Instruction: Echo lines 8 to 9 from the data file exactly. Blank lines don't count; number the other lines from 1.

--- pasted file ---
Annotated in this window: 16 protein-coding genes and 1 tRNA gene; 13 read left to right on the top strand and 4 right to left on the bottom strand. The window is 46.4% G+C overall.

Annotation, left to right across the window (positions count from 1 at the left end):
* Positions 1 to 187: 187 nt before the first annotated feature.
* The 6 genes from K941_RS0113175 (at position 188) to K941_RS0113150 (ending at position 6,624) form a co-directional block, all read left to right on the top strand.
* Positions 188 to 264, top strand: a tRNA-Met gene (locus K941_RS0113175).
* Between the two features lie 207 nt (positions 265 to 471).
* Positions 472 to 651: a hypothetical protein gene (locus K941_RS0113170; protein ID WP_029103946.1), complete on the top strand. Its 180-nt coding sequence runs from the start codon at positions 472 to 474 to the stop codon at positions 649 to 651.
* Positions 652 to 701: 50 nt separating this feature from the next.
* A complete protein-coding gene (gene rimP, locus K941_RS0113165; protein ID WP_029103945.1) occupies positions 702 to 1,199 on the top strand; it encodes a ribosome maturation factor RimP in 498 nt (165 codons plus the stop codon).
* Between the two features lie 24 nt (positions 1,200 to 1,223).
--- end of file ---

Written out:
* Positions 652 to 701: 50 nt separating this feature from the next.
* A complete protein-coding gene (gene rimP, locus K941_RS0113165; protein ID WP_029103945.1) occupies positions 702 to 1,199 on the top strand; it encodes a ribosome maturation factor RimP in 498 nt (165 codons plus the stop codon).